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Move More, Think Better

Sep 18, 2010 | By Gillian FitzGerald

The results are in: Exercise does makes kids smarter. You too.

Children runningRecently there was an article in The New York Times covering the effect of exercise on the young kids' brains.
In the past, numerous animal studies had shown that baby rodents, who had been given access to running wheels, had increased the size of certains parts of their brain. In short, they bulked up their brains.
When tested against more inactive peers on rodent intelligence tests, the active pups consistently outperformed the sedentiary ones. How this related to humans was unknown, so the University of Illinois set out to test just that.

Treadmill Test Subjects

The researchers recruited nearby school kids, ages 9 and 10, and asked them to run on a treadmill. The children were then sorted into three groups - highest, lowest and median-fitness. The highest and lowest fitness kids (selected for the greatest contrast in fitness) were then put through a series of cognitive tests, which involved watching directional arrows on a computer screen and pushing various keys, to see how well they could filter out unnecessary information and pick up relevant clues. Afterwards, the children's brains were scanned using magnetic resonance imaging technology (M.R.I.) to measure volume in certain parts of the brains.

Position of the basal ganglia in the brainBrain Building Effects

Now previous studies had shown that fitter kids always performed better, and the results were no different here. What was different was that M.R.I.s were taken that pointed out why this might be so. Like the baby rodents, the fitter kids had significantly larger basal ganglia, the part of the brain that helps maintain attention and the ability to coordinate actions and thoughts efficiently, than their less fit counterparts. And since the kids all came from similar socioeconomic background, with similar body mass indexes and other variables, the researchers concluded that it was the exercise that made the difference.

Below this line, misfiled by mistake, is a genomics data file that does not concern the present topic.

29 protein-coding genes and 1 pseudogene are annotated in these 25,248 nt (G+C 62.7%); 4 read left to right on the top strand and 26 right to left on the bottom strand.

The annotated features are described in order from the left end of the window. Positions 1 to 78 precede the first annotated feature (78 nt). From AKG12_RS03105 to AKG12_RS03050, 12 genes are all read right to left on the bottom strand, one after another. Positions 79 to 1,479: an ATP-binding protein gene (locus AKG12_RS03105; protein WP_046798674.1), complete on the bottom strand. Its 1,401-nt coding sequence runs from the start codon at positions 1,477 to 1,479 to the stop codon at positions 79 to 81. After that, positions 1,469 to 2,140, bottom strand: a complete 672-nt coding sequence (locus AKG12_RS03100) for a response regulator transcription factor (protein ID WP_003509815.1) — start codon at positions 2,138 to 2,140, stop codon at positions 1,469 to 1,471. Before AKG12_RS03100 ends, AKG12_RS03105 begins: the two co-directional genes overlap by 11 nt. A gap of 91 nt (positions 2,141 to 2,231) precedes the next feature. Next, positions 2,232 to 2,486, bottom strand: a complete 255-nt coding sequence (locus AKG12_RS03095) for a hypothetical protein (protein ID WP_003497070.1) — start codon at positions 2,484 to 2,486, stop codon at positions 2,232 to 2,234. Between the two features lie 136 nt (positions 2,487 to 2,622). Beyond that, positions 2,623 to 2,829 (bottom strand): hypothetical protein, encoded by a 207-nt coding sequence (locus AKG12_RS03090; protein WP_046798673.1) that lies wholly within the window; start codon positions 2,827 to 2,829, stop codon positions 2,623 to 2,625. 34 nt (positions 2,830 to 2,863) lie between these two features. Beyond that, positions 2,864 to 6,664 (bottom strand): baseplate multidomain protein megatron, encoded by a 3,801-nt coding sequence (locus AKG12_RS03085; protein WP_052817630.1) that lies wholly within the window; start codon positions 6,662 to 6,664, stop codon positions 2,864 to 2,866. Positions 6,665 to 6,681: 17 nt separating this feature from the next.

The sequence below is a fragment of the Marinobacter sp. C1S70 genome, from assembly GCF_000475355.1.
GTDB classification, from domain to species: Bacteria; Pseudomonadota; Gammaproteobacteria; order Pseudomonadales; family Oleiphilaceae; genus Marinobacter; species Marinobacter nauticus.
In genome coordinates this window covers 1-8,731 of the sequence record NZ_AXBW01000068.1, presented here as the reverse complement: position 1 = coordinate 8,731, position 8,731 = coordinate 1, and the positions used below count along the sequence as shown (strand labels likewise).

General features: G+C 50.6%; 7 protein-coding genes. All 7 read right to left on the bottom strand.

Adjacent Study Shows Similar Results

Position of the hippocampus in the brainAt the same time, an independent study, also at the University of Illinois, was conducted on a second group of 9- and 10-year old children. They too were grouped by fitness level and had their brains scanned. But this group did a series of different challenges that tested complex memory instead, which is linked to the hippocampus, a structure in the brain's medial temporal lobes. Surprise, surprise, the same results emerged: fitter kids had heftier hippocampi.

Both the hippocampus and basal ganglia interact with each other to allow some of the most complex thinking. And if exercise increases the size of and connections between these brain areas, researchers concluded that being fit may enhance neurocognition in young people.
Hmmn. Guess Mum and Dad knew something when they chased us outside to play.

Supporting Links Elsewhere

Any aerobic exercise appears to have some benefit. Previous studies from the same university also found that a mere 20 minutes of walking before a test raised kids' scores, irrespective if they were fit, unfit or overweight.
The same type of activity has also been found to be highly beneficial for kids suffering from ADHD, covered in previous post, as it sharpened their attention span without any use of medication.

If that wasn't compelling enough, there is a Swedish study, conducted over many years, published last year which studied over a million 18 year-old boys who joined the army. The results? The higher the fitness level, the higher I.Q., even amongst identical twins. But this is no short-term result. The fittest boys were also more likely to achieve lucrative careers vs. staying at home in their parent's basement.
Wow. 

All Exercise May Not Be Equal

Interestingly, in this same study, muscular strength was found to have no bearing on I.Q. so unfortunately the "dumb jock' label has not been blasted into oblivion.
Just to clarify, there's no evidence stating exercise raises your I.Q., but the general conclusion is that aerobic exercise, not strength training, produces specific growth factors and proteins that stimulate the brain.

And if you're still not convinced to put down the Wii and get out the hulahoop, a still unpublished study from the University of illinois tested the just that. Young kids were cognitively tested after 20 minutes pounding away on the treadmill vs. 20 minutes of similar intensity sport styled video games.  The results? Running boosted scores, video games, did not.

Tags : exercise, activity, brain, IQ, performance, education, children, kids, school

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